Former Georgia CTSA KL2 Scholar and Investigator Named Emory CFAR Co-Directors

multi-racial hands holding red ribbons

Colleen Kelley, MD, MPH, Associate Professor of Medicine, Division of Infectious Diseases, and former Georgia CTSA KL2 Scholar has been named a Multiple PI (MPI) on the Emory CFAR (Center for AIDS Research) grant. The CFAR at Emory University has been an NIH-funded Center for AIDS Research since 1998. As Co-Director Prevention Science, Kelley joins Georgia CTSA investigators Ann Chahroudi, MD, PhD, Associate Professor of Pediatrics, who has been named as Co-Director Basic Science and Carlos del Rio, MD, who will remain the CFAR contact PI and Co-Director Clinical Science.

According to the official announcement, Emory CFAR sought to achieve several key goals during the selection of Kelley and Chahroudi for these lead Administrative Core roles including:

  • Identify mid-career faculty who have demonstrated history and vested interest in research, leadership, and mentoring;
  • Increase the representation of women, URM, and LGBTQIA;
  • And, intentionally solicit fresh and innovative perspectives to push the CFAR forward.

In addition, the following summaries of the many accomplishments of Kelley and Chahroudi were provided as shown below.

Dr. Kelley is an Associate Professor of Medicine in the Division of Infectious Diseases at Emory University School of Medicine.  She has a multi-disciplinary background and previous experience in clinical HIV/STI medicine, HIV/STI epidemiology and clinical outcomes research, and laboratory-based research. Dr. Kelley practices HIV medicine at the Grady Infectious Disease Program, one of the largest HIV clinics in the Southeast, and sees inpatients at Grady Memorial Hospital. The primary focus of her laboratory research (based at the Hope Clinic) is on mucosal HIV susceptibility in sexual and gender minority populations with a particular interest in biomedical prevention interventions. The goal of her research is to work towards optimizing efficacy of biomedical HIV prevention interventions, such as an HIV vaccine, pre- and post-exposure prophylaxis, and microbicides, for populations at elevated risk of infection. For this work, she developed a successful translational immunology program at Emory focused on rectal HIV transmission. She is currently PI of several, federally-funded studies examining mucosal immunology and how real-life, human, sexual contexts can influence rectal mucosal susceptibility to HIV. Dr. Kelley also leads HIV prevention clinical trials for both the HIV Prevention Trials Network (HPTN) and the HIV Vaccines Trials Network (HVTN) at the Hope Clinic. In response to the COVID pandemic, she expanded her focus and now leads the Moderna and Novavax COVID vaccine efficacy trials at the Ponce de Leon Clinical Research Site located at Grady.  Dr. Kelley currently serves as Associate Director for the Emory CFAR Clinical Research Core where she oversees the human subjects projects and specimen repository managed by the Core. In addition to these efforts, she maintains close collaborations with colleagues in the School of Public Health where she leads and contributes to clinical PrEP implementation science efforts.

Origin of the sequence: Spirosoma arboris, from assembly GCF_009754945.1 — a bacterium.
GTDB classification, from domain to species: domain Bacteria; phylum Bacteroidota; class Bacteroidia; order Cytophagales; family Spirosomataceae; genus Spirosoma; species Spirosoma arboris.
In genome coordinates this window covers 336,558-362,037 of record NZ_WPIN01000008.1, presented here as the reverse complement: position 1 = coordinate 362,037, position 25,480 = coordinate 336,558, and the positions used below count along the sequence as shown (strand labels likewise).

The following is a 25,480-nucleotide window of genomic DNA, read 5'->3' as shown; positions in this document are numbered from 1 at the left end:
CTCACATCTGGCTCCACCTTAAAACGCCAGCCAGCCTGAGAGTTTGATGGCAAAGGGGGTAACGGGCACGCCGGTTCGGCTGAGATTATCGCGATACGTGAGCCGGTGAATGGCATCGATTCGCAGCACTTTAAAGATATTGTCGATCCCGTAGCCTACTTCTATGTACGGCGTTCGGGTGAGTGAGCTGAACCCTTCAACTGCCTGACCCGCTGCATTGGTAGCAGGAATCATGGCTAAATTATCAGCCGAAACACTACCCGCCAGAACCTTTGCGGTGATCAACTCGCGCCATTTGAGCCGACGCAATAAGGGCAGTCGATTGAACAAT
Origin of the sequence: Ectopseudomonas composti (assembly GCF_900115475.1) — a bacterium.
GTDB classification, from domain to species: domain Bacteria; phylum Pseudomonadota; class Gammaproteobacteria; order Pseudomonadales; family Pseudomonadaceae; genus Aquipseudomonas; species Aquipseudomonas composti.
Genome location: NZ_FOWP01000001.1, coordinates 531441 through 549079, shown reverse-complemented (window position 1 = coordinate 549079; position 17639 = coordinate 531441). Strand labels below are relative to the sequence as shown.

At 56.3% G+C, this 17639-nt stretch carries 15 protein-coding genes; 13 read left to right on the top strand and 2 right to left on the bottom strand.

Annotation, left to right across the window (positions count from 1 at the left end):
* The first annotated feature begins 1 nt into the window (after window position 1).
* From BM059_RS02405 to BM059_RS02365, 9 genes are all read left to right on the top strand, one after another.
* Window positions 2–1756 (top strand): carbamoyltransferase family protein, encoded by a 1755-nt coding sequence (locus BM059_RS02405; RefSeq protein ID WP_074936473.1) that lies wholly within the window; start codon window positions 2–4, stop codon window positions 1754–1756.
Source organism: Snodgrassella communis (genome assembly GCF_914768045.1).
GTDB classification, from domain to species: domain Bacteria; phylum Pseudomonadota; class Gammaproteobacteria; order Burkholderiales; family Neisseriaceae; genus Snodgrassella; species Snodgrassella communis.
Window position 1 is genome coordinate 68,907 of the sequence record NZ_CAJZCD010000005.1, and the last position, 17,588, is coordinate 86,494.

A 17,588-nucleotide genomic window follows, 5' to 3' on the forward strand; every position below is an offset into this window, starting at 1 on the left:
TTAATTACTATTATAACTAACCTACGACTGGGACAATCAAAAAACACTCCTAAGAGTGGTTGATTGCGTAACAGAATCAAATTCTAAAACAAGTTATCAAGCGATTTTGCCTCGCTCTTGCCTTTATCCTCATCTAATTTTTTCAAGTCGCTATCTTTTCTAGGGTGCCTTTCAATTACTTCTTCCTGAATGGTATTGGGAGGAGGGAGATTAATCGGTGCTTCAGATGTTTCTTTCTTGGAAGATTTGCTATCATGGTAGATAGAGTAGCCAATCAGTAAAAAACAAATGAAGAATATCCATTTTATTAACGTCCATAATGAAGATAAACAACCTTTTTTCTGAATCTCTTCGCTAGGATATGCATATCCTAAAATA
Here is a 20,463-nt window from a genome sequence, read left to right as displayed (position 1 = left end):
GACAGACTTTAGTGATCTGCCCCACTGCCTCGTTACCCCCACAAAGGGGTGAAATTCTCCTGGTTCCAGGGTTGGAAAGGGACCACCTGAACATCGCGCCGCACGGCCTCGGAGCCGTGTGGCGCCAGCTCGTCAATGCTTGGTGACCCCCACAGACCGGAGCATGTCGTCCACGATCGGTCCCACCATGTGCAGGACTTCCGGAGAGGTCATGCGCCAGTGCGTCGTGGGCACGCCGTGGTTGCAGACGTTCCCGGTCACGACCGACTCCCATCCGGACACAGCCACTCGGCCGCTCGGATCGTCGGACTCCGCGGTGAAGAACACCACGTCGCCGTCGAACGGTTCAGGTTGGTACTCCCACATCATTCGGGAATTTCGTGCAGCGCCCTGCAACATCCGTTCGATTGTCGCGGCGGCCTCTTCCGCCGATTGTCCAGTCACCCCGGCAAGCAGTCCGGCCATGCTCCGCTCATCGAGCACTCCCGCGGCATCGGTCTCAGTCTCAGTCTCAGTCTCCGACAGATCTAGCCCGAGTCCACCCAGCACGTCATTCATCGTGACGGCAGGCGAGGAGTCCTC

Dr. Chahroudi is an Associate Professor of Pediatrics in the Division of Infectious Diseases with over fifteen years direct involvement in clinical care and research studies focused on viral pathogenesis, transmission, and cure. Her training in immunology, virology, and infectious diseases has provided a strong foundation for her current roles as Associate Division Chief for Basic/Translational Research in Pediatric Infectious Diseases at the Emory School of Medicine, Medical Director of the pediatric and adolescent HIV clinic of Grady Health System, and Director of the Center for Childhood Infections and Vaccines (CCIV) of Children’s Healthcare of Atlanta and Emory University. She also serves on the IMPAACT Cure Scientific Committee and is protocol Co-Chair for IMPAACT 2015. Her NIH-funded research program aims to discover mechanisms of HIV persistence and test translational cure-directed strategies in nonhuman primate (NHP) models. These investigations have led to significant contributions to the field, including highly collaborative discoveries of latency reversal described in back-to-back publications in 2020 in Nature. Ann’s laboratory has also developed a pediatric model of HIV infection to interrogate viral pathogenesis and persistence in infant NHPs to pave the way for novel cure approaches in children. Ann is dedicated to training the next generation of physician scientists, serving as Associate Director for Clinical Affairs of the Emory MSTP and founding director of the Pediatric Residency Investigative Scholars at Emory (PRISE) Program and PRISE+, a physician scientist training program (PSTP).

Georgia CTSA congratulates Kelley and Chahroudi as they contribute to the continued success of the CFAR community.